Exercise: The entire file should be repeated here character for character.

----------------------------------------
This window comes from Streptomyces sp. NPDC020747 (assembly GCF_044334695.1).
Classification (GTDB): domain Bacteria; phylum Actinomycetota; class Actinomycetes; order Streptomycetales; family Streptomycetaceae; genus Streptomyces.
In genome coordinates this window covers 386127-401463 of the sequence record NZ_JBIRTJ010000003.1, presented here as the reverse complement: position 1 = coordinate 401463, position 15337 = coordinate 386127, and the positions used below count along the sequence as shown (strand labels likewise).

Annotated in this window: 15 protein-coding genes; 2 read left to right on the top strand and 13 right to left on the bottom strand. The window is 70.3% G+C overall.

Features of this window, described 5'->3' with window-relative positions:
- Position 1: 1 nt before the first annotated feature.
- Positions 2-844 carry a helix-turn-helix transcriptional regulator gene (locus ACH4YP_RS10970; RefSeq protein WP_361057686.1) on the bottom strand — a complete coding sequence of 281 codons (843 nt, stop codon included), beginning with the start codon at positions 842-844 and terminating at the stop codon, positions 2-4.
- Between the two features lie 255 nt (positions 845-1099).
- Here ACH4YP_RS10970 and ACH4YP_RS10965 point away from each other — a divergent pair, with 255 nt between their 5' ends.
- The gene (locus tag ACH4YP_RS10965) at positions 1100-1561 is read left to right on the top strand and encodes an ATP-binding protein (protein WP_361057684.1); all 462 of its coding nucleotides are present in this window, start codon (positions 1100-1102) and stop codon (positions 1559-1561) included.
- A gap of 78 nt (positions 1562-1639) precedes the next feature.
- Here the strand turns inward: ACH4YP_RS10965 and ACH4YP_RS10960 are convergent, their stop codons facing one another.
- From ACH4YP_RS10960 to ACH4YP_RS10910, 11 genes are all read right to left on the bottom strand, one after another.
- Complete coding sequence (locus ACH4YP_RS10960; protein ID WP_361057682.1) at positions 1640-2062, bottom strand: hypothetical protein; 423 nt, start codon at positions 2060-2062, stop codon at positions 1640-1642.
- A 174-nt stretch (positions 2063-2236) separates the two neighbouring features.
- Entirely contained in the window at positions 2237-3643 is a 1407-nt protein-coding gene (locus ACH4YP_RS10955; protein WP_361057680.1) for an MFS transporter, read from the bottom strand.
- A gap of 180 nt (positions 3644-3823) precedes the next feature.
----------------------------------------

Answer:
This window comes from Streptomyces sp. NPDC020747 (assembly GCF_044334695.1).
Classification (GTDB): domain Bacteria; phylum Actinomycetota; class Actinomycetes; order Streptomycetales; family Streptomycetaceae; genus Streptomyces.
In genome coordinates this window covers 386127-401463 of the sequence record NZ_JBIRTJ010000003.1, presented here as the reverse complement: position 1 = coordinate 401463, position 15337 = coordinate 386127, and the positions used below count along the sequence as shown (strand labels likewise).

Annotated in this window: 15 protein-coding genes; 2 read left to right on the top strand and 13 right to left on the bottom strand. The window is 70.3% G+C overall.

Features of this window, described 5'->3' with window-relative positions:
- Position 1: 1 nt before the first annotated feature.
- Positions 2-844 carry a helix-turn-helix transcriptional regulator gene (locus ACH4YP_RS10970; RefSeq protein WP_361057686.1) on the bottom strand — a complete coding sequence of 281 codons (843 nt, stop codon included), beginning with the start codon at positions 842-844 and terminating at the stop codon, positions 2-4.
- Between the two features lie 255 nt (positions 845-1099).
- Here ACH4YP_RS10970 and ACH4YP_RS10965 point away from each other — a divergent pair, with 255 nt between their 5' ends.
- The gene (locus tag ACH4YP_RS10965) at positions 1100-1561 is read left to right on the top strand and encodes an ATP-binding protein (protein WP_361057684.1); all 462 of its coding nucleotides are present in this window, start codon (positions 1100-1102) and stop codon (positions 1559-1561) included.
- A gap of 78 nt (positions 1562-1639) precedes the next feature.
- Here the strand turns inward: ACH4YP_RS10965 and ACH4YP_RS10960 are convergent, their stop codons facing one another.
- From ACH4YP_RS10960 to ACH4YP_RS10910, 11 genes are all read right to left on the bottom strand, one after another.
- Complete coding sequence (locus ACH4YP_RS10960; protein ID WP_361057682.1) at positions 1640-2062, bottom strand: hypothetical protein; 423 nt, start codon at positions 2060-2062, stop codon at positions 1640-1642.
- A 174-nt stretch (positions 2063-2236) separates the two neighbouring features.
- Entirely contained in the window at positions 2237-3643 is a 1407-nt protein-coding gene (locus ACH4YP_RS10955; protein WP_361057680.1) for an MFS transporter, read from the bottom strand.
- A gap of 180 nt (positions 3644-3823) precedes the next feature.